But Xi Jingping no doubt sees himself as another Mao, even inserting an approving reference to his ‘Thought’ into what passes as a constitution. He clearly wants to do to Taiwan what he is doing to Hong Kong in flagrant breach of Beijing’s solemn treaty undertakings.

Clearly Joe Biden’s term is seen as a window of opportunity; if electoral fraud can be neutralised, Donald Trump is likely to be the next president. Despite long ridiculing Trump’s views on the virus’s origin and one of his first acts being to close down Trump’s investigation into the virus, Biden, sensing that he will be exposed for misleading the nation, on 26 May asked intelligence services to agree on the origin within 90 days. And now Facebook has decided  it will no longer liquidate, electronically, anyone who dares suggest the laboratory is the likely source.

Nevertheless, Facebook continues to act as an imperial Ministry of Truth, so arrogant it actually believes it can gag an ‘elected official’ of a friendly power on a fabricated charge of ‘misinformation’.

They thus took away Craig Kelly’s ability to communicate with over 100,000 people merely because he dared repeat respectable medical opinion concerning treatment of the Wuhan virus, opinion which was being suppressed by the corrupt US mainstream media in its anti-Trump campaign.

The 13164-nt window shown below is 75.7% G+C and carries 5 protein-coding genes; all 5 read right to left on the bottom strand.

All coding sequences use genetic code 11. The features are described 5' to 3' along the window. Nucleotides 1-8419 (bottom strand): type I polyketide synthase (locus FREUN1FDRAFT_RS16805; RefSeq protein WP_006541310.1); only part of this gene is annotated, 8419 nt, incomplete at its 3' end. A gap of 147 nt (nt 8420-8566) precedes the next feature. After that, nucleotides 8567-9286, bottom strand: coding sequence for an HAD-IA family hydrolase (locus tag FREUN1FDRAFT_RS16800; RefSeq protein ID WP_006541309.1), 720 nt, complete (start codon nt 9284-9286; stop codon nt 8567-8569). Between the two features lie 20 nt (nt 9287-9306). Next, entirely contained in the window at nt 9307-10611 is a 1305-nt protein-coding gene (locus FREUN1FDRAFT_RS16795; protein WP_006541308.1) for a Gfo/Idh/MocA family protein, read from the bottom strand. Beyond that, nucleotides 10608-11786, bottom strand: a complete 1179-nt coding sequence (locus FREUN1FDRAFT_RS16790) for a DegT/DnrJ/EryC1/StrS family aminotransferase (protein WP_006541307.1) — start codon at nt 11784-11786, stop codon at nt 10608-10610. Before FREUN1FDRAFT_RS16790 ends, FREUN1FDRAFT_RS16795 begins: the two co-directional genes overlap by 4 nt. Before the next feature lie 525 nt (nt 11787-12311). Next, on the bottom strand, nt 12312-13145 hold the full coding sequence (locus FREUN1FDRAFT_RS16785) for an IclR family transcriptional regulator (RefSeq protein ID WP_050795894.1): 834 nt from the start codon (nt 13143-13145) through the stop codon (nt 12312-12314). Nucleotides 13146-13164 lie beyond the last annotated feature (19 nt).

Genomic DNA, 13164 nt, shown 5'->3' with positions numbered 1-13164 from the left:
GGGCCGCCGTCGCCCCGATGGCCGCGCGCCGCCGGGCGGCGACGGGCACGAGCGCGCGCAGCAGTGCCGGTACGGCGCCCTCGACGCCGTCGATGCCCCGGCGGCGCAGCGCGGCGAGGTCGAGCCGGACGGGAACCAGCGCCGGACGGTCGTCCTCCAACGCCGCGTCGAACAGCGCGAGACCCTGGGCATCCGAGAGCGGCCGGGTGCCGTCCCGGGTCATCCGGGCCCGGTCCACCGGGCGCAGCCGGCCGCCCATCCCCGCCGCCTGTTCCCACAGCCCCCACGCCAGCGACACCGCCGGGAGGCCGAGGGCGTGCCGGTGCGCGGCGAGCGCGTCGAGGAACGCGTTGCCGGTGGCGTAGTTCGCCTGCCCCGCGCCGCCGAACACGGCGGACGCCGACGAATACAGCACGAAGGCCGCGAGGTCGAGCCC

Following an opinion expressed here that this was a flagrant breach of privilege, Craig Kelly raised this in Parliament. Interrupted by the Speaker who indicated he would consider the matter, Mr Speaker’s eventual ruling was that there was not even a prima facie case.

Speaker Lenthall, immortalised at the State Opening of Parliament for his defence of the House of Commons and especially the Five Members against King Charles I, would be saddened. So why is there not outrage today at what is being imposed by this juggernaut from afar?

Fortunately, Mr Speaker does not have the last say.

A trial before the Privileges Committee and the House could be a world-wide turning point: the beginning of the end of out-of-control social media. It would encourage a review of American law and practice, Section 230 of the Communication Decency Act which excuses them from editorial liability, the forcible breaking up of their monopolies under the Sherman Act and a review of the Supreme Court’s public figure defence which licenses the media to libel with impunity. (That was probably what Prince Harry meant as ‘bonkers’ and  not the First Amendment as such.)

Meanwhile the much-maligned Clive Palmer seems to have as his mission the advancement of liberty and freedom. His 2019 federal election advertising helped many Labor voters know how they would suffer under Labor policy, a factor explained twice in this column.

His campaigns for constitutional observance, for justice for Israel Folau and in supporting Craig Kelly’s defamation case and his re-election are all most commendable.

Thank you, Mr Palmer.